Relay for Life to light up the night
WILLMAR -- Hundreds of candles will light the night for the American Cancer Society's 18th annual Kandiyohi County Relay for Life tonight at the Willmar Middle School.
The relay starts at 6 p.m. today and doesn't end until 6 a.m. Saturday. More than 300 volunteers will be camped on the school grounds all night, raising both money and awareness for cancer.
The Relay for Life is a time to be happy for those who have survived cancer and to remember those whose lives were claimed by the disease, said Shawn Madsen, chairman of the event.
"Obviously we're celebrating," he said. "It's tears of joy and it's tears for other people. There's a lot of people who are remembered."
The relay is one of the largest charity fundraisers in Kandiyohi County. Organizers have a goal this year of raising $142,500 for cancer research, advocacy and support.
Last year 1.5 million new cases of cancer were diagnosed in the United States. About half of these people ultimately will die of their disease. Although the overall death rate is declining, cancer continues to account for about one in four deaths in the U.S. It's also the leading cause of death for adults age 40 to 79.
These statistics resonate personally with many people, Madsen said.
It's not hard to find someone who's had a personal encounter with cancer, whether it's someone in their family, a friend or a co-worker, he said. "When you sit down and start talking to people, it doesn't take long for that circle to get big. It's one of the reasons why we do what we do."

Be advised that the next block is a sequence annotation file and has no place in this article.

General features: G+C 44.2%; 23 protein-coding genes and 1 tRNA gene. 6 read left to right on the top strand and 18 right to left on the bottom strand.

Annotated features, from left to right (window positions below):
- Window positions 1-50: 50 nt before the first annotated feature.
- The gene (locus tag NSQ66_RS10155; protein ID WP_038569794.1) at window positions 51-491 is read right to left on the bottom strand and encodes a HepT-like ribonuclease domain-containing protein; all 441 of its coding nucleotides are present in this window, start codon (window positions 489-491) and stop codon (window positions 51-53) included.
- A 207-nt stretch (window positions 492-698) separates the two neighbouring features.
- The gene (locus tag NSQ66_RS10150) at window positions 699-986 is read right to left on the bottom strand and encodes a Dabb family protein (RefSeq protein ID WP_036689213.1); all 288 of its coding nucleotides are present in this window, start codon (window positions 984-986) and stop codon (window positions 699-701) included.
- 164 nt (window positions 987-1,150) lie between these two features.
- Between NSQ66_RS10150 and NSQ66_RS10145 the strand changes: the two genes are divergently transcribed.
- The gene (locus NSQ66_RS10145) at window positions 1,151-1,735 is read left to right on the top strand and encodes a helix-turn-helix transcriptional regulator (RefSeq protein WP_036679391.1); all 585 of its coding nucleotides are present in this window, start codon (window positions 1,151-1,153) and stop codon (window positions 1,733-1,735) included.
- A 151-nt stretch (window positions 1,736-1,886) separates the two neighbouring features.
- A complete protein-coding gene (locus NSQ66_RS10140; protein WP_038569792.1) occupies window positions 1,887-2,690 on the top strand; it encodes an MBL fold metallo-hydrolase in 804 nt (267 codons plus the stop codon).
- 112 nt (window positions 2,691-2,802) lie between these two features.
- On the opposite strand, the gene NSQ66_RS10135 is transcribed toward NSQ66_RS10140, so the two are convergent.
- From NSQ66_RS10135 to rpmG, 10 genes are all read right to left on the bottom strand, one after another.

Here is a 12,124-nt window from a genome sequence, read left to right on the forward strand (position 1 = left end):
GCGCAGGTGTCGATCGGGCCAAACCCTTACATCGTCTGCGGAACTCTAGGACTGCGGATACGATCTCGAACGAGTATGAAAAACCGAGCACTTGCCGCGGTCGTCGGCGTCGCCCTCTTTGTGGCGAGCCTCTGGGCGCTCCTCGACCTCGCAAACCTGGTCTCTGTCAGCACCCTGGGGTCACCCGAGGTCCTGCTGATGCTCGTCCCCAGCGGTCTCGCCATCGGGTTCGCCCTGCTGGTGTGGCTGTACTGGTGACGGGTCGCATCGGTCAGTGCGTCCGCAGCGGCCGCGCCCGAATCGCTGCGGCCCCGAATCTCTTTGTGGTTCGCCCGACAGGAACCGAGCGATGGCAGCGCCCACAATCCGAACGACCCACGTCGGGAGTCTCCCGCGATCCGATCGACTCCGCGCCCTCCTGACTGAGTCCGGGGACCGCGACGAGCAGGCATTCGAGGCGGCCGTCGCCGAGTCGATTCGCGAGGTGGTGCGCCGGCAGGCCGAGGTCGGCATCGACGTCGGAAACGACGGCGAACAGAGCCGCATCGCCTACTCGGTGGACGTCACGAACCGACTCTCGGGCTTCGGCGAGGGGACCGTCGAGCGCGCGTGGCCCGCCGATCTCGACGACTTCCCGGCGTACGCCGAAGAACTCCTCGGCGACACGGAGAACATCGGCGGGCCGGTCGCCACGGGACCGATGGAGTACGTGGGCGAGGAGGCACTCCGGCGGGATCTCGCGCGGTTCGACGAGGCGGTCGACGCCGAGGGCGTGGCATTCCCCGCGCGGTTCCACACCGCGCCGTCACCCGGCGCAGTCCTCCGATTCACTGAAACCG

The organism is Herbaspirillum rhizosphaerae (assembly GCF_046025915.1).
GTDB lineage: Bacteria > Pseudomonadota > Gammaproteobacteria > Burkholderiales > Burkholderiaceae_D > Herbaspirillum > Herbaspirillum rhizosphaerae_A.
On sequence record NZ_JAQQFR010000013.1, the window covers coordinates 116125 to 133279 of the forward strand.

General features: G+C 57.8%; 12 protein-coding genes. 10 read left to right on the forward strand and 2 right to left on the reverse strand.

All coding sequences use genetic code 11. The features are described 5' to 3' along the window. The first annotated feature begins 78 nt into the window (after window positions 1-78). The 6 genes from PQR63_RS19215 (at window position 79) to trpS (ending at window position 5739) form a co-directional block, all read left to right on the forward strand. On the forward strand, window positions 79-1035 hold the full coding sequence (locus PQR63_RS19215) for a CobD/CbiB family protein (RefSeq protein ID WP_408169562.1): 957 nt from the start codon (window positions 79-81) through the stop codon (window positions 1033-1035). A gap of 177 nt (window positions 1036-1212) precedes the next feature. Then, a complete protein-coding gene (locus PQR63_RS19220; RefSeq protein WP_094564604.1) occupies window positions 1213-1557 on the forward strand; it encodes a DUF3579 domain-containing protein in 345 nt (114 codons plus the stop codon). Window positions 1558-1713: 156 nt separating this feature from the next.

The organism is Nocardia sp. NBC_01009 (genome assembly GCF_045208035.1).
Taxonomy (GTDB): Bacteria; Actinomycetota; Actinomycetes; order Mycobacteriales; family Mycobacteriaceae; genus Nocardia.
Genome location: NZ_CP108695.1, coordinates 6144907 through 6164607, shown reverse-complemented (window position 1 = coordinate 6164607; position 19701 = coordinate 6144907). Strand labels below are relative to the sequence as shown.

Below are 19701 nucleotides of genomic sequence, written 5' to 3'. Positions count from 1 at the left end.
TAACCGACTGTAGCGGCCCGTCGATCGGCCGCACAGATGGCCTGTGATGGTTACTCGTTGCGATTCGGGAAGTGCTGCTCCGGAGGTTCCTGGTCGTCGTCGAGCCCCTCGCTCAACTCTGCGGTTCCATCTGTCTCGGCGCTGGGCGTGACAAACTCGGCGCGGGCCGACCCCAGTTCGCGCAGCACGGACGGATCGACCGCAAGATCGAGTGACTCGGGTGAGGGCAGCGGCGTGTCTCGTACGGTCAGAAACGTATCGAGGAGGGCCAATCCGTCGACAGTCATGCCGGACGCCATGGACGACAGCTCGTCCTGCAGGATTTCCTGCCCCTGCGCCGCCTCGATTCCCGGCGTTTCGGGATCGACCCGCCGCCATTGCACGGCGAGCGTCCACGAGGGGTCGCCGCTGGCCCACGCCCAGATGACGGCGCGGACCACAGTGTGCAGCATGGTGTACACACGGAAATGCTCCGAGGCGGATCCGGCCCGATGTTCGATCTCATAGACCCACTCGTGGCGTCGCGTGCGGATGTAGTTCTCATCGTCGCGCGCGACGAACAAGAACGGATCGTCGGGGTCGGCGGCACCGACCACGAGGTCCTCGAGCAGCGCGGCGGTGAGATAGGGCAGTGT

"We do it to support those who have been touched by cancer in one way or another," said Helaine Bolter of the St. Mary's Marchers, one of the 30 teams signed up to participate in this year's Kandiyohi County Relay for Life.
She and the 14 other people who make up the St. Mary's Marchers plan to arrive at the middle school on Willmar Avenue at around 1 p.m. today to set up their tent and get ready.
Last week they were hard at work making Special K bars on a stick, which they'll be selling tonight to raise money. They'll also have caramel rolls and pretzels for sale, along with flashing crosses for relay participants to wear during the night. "As soon as it gets dark, we get to sell a few of those," Bolter said.
Other teams have organized garage sales, bake sales, golf tournaments and even a snowmobile ride to contribute to the cause.
"It's just rewarding to see everyone come together," Bolter said.
"We have really great teams," Madsen said. "The public has supported the relay very well. We've had a good turnout and we hope that continues."
One aspect of the event that keeps growing is the survivor walk, an honorary lap around the track that will take place during the luminary lighting ceremony, at about 8:30 p.m. Between 100 and 120 cancer survivors are expected to register this year, Madsen said.
Among their ranks will be the Madsens' 11-year-old son, Zachary, who was diagnosed with neuroblastoma when he was three months old.
"We call him an 11-year survivor," Madsen said. "He's been in the survivor walk every year. He was 5 or 6 when he decided to do it himself."
For the volunteers and members of the public who attend the relay, the survivor walk is perhaps one of the most bittersweet moments of the entire event, he said. "It runs the gamut of emotions."
Last year the relay ended early because of a thunderstorm. With the heat wave over, "we're planning for a great event," Madsen said. "We're hoping for a great event and hoping the weather will be great."